about the housing” to remind

the other two interlocutors to

return to the original theme. The first host recognized the second

host’s reminder at T11 and the conversation reverted to the track. is the second host who

manages the program flow

and contributes to the

smooth proceeding ...

In addition to reminding the original theme, the second host

also takes the responsibility to correct other interlocutors’ mistake

and provide accurate information. The next extract was about

whether it should be forbidden to fly the sky lanterns.

Extract 5: September 24, 2010

(H1: Chi-sum Ng; H2: Ada Wong; C: Caller)

T1 H1: Yes, ah, firecrackers are totally forbidden and we know

it clearly. You [cannot possess or explode firecrackers.

T2 C:

[Yes, but now someone is exploding it,

how could you punish him

T3 H1: No, no, listen to me first. Now we have two regulations,

one is Forests and Countryside Ordinance, saying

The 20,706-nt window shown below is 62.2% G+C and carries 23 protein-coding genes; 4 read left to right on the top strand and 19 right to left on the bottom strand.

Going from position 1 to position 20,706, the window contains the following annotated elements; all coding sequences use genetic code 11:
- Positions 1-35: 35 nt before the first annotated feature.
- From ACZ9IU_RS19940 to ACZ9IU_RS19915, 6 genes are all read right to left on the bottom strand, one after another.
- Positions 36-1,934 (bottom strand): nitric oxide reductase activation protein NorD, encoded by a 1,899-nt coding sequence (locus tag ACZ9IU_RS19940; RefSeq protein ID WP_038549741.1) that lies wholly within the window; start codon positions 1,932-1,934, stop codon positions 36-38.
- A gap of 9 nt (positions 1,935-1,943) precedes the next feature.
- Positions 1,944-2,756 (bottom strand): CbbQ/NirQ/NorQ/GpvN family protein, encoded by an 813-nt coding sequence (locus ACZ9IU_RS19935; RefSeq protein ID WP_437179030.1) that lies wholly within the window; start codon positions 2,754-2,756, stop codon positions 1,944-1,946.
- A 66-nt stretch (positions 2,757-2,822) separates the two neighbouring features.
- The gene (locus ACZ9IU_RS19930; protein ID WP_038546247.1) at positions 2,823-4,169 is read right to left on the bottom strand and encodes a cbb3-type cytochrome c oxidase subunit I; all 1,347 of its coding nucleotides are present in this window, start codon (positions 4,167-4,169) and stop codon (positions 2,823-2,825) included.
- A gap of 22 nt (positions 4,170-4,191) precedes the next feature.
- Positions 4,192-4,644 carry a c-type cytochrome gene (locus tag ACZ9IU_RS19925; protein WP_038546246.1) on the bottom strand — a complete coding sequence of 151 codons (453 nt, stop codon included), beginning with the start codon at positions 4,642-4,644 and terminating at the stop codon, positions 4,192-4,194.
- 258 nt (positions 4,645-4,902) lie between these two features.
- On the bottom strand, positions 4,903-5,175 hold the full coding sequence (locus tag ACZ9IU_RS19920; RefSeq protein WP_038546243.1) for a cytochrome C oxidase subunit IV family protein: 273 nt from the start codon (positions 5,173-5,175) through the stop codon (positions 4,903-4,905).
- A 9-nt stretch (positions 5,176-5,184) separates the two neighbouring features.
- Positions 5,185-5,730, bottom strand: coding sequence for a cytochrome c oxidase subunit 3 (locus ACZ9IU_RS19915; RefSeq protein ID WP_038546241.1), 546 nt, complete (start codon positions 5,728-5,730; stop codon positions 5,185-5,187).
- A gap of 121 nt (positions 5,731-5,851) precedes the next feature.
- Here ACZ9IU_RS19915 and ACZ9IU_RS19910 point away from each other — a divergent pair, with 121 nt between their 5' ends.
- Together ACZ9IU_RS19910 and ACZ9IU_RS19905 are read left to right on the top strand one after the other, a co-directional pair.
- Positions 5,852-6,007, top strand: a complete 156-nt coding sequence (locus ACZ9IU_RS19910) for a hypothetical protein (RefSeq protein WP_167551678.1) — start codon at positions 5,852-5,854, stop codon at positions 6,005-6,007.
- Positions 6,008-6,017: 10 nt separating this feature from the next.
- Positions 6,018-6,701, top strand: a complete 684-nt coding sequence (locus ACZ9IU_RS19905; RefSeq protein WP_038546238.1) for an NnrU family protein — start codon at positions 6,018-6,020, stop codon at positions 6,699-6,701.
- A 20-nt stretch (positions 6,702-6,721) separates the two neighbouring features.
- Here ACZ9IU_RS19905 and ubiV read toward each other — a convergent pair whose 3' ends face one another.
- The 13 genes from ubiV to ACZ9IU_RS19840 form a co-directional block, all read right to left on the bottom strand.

we cannot fly sky lanterns in the countryside parks,

OK And the Aviation Security Ordinance says we cannot

do that within the range of air channel, or above

a certain height. It’s not like the firecrackers, not all

the flying sky lanterns behavior are against the law.

[You should know that.

T4 H2: [It’s illegal only in certain venues.

T5 H1: Ah, you should be clear about these two regulations.

If according to those two regulations, it’s not the case

that it’s illegal anywhere. If it’s not, we just said Cheung

Chau, hold such=

T6 H2: =MUI WOK, Mui Wok

T7 H1: Mui Wok, Mui Wok holding this is not illegal, {……}


Similar to extract 4, the first host, in this case, went deep into

details again to explain the relevant regulations to the caller at T3

and analyzing the legality of flying sky lanterns at T5, but he mistook

the place as Cheung Chau. It seemed only a minor problem

that the first host said a wrong location since both of the two venues

are in Hong Kong and are not too far apart indeed. However,

as reflected in the conversation, the laws that are applicable to

regulate the sky lanterns flying are “Aviation Security Ordinance”

and “Forests and Countryside Ordinance;” therefore, whether the

place is on air channel or in country park really signifies. The second